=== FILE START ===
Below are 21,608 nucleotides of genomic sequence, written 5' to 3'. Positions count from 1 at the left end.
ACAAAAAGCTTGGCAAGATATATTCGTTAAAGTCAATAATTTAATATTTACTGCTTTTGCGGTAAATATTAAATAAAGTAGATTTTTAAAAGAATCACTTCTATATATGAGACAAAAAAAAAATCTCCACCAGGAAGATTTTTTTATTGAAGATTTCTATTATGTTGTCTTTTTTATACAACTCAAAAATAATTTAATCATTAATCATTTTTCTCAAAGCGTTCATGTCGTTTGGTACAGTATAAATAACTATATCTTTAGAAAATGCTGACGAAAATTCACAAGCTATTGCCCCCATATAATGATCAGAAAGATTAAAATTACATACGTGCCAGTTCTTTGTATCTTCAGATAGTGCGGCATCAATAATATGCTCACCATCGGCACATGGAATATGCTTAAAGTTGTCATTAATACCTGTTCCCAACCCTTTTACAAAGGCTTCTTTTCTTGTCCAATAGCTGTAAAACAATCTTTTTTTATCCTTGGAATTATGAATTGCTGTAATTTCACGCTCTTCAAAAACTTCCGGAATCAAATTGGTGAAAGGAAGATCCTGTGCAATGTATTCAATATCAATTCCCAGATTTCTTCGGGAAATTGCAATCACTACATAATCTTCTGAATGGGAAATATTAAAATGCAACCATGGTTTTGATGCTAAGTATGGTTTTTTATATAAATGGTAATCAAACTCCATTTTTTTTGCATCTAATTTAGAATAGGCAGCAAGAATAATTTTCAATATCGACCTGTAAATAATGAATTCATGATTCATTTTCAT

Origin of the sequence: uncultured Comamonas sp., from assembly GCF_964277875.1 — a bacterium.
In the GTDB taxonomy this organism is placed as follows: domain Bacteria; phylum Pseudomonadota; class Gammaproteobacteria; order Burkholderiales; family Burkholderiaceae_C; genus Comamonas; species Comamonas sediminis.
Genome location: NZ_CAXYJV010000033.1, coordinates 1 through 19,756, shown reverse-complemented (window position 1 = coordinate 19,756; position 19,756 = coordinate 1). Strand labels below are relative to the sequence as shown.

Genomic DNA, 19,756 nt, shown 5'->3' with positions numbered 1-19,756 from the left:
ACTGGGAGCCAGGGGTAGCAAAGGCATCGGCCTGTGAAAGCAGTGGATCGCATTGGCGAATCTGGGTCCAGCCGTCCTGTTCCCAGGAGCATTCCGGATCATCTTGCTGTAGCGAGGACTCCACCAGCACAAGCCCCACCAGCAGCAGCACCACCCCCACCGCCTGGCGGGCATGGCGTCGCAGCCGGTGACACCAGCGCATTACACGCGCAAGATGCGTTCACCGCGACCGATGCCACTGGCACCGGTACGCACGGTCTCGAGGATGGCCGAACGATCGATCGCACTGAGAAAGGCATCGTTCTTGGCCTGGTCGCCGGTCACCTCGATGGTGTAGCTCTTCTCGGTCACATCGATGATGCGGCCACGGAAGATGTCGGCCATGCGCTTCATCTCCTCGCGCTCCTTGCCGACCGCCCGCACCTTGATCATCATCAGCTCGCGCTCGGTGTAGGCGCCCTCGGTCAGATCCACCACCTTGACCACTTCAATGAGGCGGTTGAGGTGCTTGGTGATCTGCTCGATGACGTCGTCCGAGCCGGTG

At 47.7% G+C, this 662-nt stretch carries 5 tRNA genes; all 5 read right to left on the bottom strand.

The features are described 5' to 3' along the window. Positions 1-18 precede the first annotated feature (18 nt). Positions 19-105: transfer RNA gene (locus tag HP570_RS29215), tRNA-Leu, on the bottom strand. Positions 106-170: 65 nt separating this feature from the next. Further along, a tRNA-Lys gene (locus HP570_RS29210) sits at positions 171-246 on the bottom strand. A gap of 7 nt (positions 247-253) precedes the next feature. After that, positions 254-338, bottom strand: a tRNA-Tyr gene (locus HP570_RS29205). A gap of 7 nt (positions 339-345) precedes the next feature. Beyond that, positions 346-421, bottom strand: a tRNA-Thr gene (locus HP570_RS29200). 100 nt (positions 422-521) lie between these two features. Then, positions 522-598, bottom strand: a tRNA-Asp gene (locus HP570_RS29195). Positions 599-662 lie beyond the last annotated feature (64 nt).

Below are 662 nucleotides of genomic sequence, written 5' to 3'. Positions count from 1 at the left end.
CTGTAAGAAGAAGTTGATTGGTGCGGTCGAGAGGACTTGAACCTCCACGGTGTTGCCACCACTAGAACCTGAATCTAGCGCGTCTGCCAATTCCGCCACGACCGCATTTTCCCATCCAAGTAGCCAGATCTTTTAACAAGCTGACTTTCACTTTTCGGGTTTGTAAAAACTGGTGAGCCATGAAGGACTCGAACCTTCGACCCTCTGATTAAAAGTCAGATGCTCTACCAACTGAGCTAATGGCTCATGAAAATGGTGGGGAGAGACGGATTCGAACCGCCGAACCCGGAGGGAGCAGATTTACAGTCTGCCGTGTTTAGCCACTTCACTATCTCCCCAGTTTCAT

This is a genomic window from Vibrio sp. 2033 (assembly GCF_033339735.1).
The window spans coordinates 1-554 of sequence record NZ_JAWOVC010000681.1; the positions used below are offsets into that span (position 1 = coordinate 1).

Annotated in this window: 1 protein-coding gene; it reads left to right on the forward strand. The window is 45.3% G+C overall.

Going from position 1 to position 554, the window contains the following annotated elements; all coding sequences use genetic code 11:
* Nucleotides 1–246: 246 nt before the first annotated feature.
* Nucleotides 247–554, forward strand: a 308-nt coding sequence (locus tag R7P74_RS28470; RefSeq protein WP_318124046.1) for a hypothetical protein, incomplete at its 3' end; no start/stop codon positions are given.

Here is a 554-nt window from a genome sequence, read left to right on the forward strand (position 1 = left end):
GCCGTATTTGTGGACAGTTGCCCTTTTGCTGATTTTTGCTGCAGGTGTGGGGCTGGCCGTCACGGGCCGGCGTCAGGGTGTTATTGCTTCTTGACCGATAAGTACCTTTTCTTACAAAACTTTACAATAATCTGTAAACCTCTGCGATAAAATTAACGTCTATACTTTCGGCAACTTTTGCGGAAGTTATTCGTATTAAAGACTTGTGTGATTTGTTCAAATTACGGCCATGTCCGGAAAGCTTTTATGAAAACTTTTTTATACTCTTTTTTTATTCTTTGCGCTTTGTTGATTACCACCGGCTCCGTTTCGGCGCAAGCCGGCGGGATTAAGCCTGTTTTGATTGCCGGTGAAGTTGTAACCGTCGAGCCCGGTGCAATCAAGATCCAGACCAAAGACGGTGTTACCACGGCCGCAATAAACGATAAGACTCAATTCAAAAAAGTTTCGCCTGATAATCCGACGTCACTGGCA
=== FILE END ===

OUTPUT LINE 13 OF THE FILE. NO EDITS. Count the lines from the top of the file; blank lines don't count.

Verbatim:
The window spans coordinates 1-554 of sequence record NZ_JAWOVC010000681.1; the positions used below are offsets into that span (position 1 = coordinate 1).